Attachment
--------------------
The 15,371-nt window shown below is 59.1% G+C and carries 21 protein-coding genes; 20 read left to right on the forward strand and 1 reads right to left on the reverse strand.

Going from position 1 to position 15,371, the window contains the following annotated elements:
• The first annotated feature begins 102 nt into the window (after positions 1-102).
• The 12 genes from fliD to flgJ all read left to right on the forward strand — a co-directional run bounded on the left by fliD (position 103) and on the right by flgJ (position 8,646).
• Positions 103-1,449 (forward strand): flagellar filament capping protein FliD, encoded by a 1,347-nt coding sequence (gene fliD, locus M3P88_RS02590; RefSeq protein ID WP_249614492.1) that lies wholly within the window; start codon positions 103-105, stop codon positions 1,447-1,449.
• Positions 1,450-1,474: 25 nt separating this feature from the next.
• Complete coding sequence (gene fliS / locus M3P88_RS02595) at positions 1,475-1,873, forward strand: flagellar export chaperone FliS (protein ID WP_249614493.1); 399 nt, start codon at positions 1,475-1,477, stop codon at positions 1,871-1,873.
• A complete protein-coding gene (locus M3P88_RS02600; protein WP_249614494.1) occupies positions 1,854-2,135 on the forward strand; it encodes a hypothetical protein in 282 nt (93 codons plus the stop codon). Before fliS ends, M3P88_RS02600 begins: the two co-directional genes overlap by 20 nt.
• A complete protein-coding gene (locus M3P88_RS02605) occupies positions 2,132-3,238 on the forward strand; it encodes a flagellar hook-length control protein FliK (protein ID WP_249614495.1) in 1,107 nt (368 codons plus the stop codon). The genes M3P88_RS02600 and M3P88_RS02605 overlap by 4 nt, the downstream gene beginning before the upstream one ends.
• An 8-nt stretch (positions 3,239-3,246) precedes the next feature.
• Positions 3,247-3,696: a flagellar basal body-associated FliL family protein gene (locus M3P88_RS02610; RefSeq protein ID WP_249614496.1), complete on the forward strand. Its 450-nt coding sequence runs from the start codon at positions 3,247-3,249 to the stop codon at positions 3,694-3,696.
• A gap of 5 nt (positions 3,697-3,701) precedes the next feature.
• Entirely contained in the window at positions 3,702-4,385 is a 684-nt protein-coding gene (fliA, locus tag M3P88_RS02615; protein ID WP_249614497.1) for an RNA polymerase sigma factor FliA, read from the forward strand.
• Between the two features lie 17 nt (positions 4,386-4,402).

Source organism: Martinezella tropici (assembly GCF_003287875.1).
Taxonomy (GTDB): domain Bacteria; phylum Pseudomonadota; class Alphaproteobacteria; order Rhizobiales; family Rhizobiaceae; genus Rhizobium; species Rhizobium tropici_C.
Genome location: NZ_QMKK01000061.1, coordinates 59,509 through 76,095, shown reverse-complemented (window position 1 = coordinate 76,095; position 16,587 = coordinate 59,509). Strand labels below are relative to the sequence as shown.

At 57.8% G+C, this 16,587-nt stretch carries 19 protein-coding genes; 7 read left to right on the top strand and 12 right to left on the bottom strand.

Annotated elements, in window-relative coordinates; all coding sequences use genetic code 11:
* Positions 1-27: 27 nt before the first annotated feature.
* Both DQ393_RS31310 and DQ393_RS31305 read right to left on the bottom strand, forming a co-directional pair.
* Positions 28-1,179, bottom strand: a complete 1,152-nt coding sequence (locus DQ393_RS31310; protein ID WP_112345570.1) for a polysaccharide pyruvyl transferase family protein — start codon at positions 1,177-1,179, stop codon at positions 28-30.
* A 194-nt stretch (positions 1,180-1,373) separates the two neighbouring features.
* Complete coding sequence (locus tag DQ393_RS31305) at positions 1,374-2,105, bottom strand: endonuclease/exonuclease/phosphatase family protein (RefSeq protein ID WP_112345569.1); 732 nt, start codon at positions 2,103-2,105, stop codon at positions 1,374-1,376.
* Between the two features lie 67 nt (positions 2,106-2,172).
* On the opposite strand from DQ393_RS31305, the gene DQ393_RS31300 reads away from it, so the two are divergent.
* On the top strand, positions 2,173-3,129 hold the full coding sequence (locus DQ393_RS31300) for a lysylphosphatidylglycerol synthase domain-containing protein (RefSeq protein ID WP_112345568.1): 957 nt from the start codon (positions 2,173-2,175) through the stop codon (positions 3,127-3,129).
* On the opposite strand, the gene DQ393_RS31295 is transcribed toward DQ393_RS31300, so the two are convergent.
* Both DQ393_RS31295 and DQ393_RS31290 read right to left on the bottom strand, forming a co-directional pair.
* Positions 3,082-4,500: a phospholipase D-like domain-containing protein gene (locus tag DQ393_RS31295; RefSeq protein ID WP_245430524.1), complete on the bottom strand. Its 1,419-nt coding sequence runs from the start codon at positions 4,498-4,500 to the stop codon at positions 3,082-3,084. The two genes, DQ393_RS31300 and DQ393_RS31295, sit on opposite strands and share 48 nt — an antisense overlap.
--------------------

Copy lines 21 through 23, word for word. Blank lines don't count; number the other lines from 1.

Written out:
* Both DQ393_RS31310 and DQ393_RS31305 read right to left on the bottom strand, forming a co-directional pair.
* Positions 28-1,179, bottom strand: a complete 1,152-nt coding sequence (locus DQ393_RS31310; protein ID WP_112345570.1) for a polysaccharide pyruvyl transferase family protein — start codon at positions 1,177-1,179, stop codon at positions 28-30.
* A 194-nt stretch (positions 1,180-1,373) separates the two neighbouring features.